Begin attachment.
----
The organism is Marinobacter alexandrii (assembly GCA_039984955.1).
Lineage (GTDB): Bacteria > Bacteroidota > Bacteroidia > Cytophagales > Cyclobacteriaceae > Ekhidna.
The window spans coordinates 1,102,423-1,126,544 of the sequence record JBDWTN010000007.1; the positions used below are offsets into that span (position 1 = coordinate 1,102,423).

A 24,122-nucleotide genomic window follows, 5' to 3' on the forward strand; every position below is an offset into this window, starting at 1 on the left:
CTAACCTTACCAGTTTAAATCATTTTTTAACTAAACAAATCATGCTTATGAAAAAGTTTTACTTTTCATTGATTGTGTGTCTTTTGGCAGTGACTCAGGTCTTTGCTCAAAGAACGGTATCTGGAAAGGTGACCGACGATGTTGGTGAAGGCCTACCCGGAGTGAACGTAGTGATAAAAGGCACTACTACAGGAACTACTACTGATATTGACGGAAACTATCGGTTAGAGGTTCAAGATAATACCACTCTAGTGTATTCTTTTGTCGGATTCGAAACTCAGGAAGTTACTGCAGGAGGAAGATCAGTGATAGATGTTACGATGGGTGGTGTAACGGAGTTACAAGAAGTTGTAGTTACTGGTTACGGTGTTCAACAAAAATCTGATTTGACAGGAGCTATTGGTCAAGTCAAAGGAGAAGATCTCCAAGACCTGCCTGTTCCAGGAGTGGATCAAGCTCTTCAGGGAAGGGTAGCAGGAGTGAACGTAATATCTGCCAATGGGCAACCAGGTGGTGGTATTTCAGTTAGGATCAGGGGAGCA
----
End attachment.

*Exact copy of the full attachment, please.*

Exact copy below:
The organism is Marinobacter alexandrii (assembly GCA_039984955.1).
Lineage (GTDB): Bacteria > Bacteroidota > Bacteroidia > Cytophagales > Cyclobacteriaceae > Ekhidna.
The window spans coordinates 1,102,423-1,126,544 of the sequence record JBDWTN010000007.1; the positions used below are offsets into that span (position 1 = coordinate 1,102,423).

A 24,122-nucleotide genomic window follows, 5' to 3' on the forward strand; every position below is an offset into this window, starting at 1 on the left:
CTAACCTTACCAGTTTAAATCATTTTTTAACTAAACAAATCATGCTTATGAAAAAGTTTTACTTTTCATTGATTGTGTGTCTTTTGGCAGTGACTCAGGTCTTTGCTCAAAGAACGGTATCTGGAAAGGTGACCGACGATGTTGGTGAAGGCCTACCCGGAGTGAACGTAGTGATAAAAGGCACTACTACAGGAACTACTACTGATATTGACGGAAACTATCGGTTAGAGGTTCAAGATAATACCACTCTAGTGTATTCTTTTGTCGGATTCGAAACTCAGGAAGTTACTGCAGGAGGAAGATCAGTGATAGATGTTACGATGGGTGGTGTAACGGAGTTACAAGAAGTTGTAGTTACTGGTTACGGTGTTCAACAAAAATCTGATTTGACAGGAGCTATTGGTCAAGTCAAAGGAGAAGATCTCCAAGACCTGCCTGTTCCAGGAGTGGATCAAGCTCTTCAGGGAAGGGTAGCAGGAGTGAACGTAATATCTGCCAATGGGCAACCAGGTGGTGGTATTTCAGTTAGGATCAGGGGAGCA